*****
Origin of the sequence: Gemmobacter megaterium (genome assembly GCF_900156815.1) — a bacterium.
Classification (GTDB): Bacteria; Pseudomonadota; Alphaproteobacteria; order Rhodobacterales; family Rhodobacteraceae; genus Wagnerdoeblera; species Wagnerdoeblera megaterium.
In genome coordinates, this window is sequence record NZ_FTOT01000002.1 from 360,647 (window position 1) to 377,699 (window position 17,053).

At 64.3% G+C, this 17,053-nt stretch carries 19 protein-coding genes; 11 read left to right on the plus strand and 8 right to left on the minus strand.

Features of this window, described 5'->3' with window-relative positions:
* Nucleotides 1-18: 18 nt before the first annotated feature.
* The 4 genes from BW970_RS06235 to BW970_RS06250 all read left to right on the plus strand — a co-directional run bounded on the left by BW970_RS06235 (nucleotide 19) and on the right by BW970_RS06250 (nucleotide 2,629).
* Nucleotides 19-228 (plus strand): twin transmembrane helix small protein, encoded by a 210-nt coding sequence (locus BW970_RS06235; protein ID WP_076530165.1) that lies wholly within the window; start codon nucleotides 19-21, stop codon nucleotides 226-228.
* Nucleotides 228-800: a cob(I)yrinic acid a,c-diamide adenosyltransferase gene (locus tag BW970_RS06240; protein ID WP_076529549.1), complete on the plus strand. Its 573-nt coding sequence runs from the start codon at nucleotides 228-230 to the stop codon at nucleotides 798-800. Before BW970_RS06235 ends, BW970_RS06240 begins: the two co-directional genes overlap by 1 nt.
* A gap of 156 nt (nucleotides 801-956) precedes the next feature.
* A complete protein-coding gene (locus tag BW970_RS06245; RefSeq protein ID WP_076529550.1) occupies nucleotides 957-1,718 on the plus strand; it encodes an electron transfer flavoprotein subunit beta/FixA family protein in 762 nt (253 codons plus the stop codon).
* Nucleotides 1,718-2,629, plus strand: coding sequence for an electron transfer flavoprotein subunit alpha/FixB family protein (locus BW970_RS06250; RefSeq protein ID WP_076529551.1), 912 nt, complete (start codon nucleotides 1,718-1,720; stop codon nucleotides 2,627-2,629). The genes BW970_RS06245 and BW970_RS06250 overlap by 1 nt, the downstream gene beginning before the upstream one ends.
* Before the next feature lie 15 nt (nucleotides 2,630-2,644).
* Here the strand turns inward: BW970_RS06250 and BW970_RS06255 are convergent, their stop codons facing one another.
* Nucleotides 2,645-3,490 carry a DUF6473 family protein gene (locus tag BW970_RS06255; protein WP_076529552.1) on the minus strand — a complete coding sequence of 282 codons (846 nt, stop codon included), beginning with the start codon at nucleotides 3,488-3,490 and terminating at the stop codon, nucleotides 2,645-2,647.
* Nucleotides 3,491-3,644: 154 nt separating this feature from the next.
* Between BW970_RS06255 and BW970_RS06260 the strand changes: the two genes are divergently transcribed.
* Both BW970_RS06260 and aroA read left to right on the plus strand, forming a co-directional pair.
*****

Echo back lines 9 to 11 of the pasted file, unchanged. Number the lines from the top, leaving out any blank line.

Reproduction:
* Nucleotides 228-800: a cob(I)yrinic acid a,c-diamide adenosyltransferase gene (locus tag BW970_RS06240; protein ID WP_076529549.1), complete on the plus strand. Its 573-nt coding sequence runs from the start codon at nucleotides 228-230 to the stop codon at nucleotides 798-800. Before BW970_RS06235 ends, BW970_RS06240 begins: the two co-directional genes overlap by 1 nt.
* A gap of 156 nt (nucleotides 801-956) precedes the next feature.
* A complete protein-coding gene (locus tag BW970_RS06245; RefSeq protein ID WP_076529550.1) occupies nucleotides 957-1,718 on the plus strand; it encodes an electron transfer flavoprotein subunit beta/FixA family protein in 762 nt (253 codons plus the stop codon).